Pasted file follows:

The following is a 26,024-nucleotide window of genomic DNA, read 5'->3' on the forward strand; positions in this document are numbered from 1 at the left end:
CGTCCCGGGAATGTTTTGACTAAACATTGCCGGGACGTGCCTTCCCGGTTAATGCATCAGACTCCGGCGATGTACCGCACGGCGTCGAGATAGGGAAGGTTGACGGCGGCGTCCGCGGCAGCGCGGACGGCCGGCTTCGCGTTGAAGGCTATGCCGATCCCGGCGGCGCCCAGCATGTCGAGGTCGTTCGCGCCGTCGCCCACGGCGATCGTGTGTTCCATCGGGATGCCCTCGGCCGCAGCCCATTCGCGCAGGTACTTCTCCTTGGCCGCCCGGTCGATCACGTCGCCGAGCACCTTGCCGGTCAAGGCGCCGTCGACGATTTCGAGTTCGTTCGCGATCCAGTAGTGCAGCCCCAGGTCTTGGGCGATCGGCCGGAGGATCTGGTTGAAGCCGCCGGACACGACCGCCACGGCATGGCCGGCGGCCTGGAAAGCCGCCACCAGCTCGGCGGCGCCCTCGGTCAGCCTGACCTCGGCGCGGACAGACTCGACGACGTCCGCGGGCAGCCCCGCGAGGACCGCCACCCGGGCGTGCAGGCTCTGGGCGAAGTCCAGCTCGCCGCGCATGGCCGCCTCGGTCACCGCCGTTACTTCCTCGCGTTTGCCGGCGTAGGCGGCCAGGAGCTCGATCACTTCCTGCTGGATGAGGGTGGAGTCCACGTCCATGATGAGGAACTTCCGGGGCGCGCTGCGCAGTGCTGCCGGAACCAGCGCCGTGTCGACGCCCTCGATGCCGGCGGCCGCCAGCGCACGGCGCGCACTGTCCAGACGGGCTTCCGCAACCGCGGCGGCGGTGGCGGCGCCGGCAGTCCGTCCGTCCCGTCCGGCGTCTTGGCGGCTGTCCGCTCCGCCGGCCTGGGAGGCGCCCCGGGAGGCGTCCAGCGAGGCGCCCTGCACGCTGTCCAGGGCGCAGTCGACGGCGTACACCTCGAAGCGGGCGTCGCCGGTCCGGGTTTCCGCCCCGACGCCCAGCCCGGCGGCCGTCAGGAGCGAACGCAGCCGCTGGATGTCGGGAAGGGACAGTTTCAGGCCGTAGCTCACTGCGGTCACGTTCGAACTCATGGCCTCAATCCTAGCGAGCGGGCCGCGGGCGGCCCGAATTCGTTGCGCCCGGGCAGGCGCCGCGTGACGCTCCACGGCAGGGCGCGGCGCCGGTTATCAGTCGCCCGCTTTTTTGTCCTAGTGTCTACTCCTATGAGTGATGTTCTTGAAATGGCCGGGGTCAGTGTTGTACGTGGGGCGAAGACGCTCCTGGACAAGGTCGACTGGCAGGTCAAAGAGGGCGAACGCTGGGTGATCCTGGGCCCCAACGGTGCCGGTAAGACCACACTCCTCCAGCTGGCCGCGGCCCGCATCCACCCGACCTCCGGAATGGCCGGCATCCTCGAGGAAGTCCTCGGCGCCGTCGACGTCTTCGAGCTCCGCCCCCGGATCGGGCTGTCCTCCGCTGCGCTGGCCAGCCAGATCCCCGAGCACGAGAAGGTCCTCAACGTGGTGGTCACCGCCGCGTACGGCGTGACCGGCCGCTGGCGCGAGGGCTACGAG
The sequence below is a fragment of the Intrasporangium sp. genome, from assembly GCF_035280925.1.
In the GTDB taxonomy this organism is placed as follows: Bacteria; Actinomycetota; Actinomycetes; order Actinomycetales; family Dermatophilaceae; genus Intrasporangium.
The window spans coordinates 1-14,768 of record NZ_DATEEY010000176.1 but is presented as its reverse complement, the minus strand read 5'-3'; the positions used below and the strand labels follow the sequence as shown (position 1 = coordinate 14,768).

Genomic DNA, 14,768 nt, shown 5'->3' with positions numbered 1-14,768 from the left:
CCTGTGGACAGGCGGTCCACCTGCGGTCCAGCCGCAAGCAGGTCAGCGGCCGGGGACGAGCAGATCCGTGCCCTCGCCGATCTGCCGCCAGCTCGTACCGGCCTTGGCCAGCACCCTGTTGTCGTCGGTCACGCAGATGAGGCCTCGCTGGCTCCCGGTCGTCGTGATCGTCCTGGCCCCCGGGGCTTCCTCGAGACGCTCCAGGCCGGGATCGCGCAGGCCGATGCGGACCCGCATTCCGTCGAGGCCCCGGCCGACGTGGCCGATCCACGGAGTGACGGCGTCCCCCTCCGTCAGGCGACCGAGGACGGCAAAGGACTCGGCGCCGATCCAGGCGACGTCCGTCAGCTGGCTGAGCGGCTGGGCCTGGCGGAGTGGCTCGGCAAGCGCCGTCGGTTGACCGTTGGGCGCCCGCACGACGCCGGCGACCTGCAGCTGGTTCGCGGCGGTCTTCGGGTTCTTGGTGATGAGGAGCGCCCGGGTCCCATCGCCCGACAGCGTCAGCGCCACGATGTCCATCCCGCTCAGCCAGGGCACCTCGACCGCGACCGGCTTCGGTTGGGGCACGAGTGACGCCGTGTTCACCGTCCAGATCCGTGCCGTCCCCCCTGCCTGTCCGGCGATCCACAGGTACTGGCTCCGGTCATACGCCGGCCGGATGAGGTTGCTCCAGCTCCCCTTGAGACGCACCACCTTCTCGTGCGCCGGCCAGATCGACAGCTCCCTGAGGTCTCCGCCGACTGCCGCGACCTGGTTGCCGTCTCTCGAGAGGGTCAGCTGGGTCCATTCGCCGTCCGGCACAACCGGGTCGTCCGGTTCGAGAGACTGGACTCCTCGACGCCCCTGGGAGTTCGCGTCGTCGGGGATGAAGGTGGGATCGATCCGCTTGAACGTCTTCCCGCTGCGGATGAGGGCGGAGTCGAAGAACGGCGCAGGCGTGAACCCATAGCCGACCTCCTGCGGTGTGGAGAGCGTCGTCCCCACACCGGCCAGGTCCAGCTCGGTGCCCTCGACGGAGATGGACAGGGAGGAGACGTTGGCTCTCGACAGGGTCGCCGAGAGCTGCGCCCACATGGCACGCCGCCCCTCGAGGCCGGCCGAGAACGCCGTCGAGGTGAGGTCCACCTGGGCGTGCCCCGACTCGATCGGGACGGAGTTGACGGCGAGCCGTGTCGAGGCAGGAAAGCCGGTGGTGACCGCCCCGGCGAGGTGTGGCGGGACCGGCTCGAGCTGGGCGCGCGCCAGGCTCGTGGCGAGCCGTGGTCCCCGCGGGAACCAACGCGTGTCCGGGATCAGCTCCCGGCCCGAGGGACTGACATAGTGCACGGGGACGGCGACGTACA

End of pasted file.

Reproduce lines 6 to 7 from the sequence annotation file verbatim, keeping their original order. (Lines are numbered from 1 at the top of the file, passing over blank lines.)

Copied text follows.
Genomic DNA, 14,768 nt, shown 5'->3' with positions numbered 1-14,768 from the left:
CCTGTGGACAGGCGGTCCACCTGCGGTCCAGCCGCAAGCAGGTCAGCGGCCGGGGACGAGCAGATCCGTGCCCTCGCCGATCTGCCGCCAGCTCGTACCGGCCTTGGCCAGCACCCTGTTGTCGTCGGTCACGCAGATGAGGCCTCGCTGGCTCCCGGTCGTCGTGATCGTCCTGGCCCCCGGGGCTTCCTCGAGACGCTCCAGGCCGGGATCGCGCAGGCCGATGCGGACCCGCATTCCGTCGAGGCCCCGGCCGACGTGGCCGATCCACGGAGTGACGGCGTCCCCCTCCGTCAGGCGACCGAGGACGGCAAAGGACTCGGCGCCGATCCAGGCGACGTCCGTCAGCTGGCTGAGCGGCTGGGCCTGGCGGAGTGGCTCGGCAAGCGCCGTCGGTTGACCGTTGGGCGCCCGCACGACGCCGGCGACCTGCAGCTGGTTCGCGGCGGTCTTCGGGTTCTTGGTGATGAGGAGCGCCCGGGTCCCATCGCCCGACAGCGTCAGCGCCACGATGTCCATCCCGCTCAGCCAGGGCACCTCGACCGCGACCGGCTTCGGTTGGGGCACGAGTGACGCCGTGTTCACCGTCCAGATCCGTGCCGTCCCCCCTGCCTGTCCGGCGATCCACAGGTACTGGCTCCGGTCATACGCCGGCCGGATGAGGTTGCTCCAGCTCCCCTTGAGACGCACCACCTTCTCGTGCGCCGGCCAGATCGACAGCTCCCTGAGGTCTCCGCCGACTGCCGCGACCTGGTTGCCGTCTCTCGAGAGGGTCAGCTGGGTCCATTCGCCGTCCGGCACAACCGGGTCGTCCGGTTCGAGAGACTGGACTCCTCGACGCCCCTGGGAGTTCGCGTCGTCGGGGATGAAGGTGGGATCGATCCGCTTGAACGTCTTCCCGCTGCGGATGAGGGCGGAGTCGAAGAACGGCGCAGGCGTGAACCCATAGCCGACCTCCTGCGGTGTGGAGAGCGTCGTCCCCACACCGGCCAGGTCCAGCTCGGTGCCCTCGACGGAGATGGACAGGGAGGAGACGTTGGCTCTCGACAGGGTCGCCGAGAGCTGCGCCCACATGGCACGCCGCCCCTCGAGGCCGGCCGAGAACGCCGTCGAGGTGAGGTCCACCTGGGCGTGCCCCGACTCGATCGGGACGGAGTTGACGGCGAGCCGTGTCGAGGCAGGAAAGCCGGTGGTGACCGCCCCGGCGAGGTGTGGCGGGACCGGCTCGAGCTGGGCGCGCGCCAGGCTCGTGGCGAGCCGTGGTCCCCGCGGGAACCAACGCGTGTCCGGGATCAGCTCCCGGCCCGAGGGACTGACATAGTGCACGGGGACGGCGACGTACA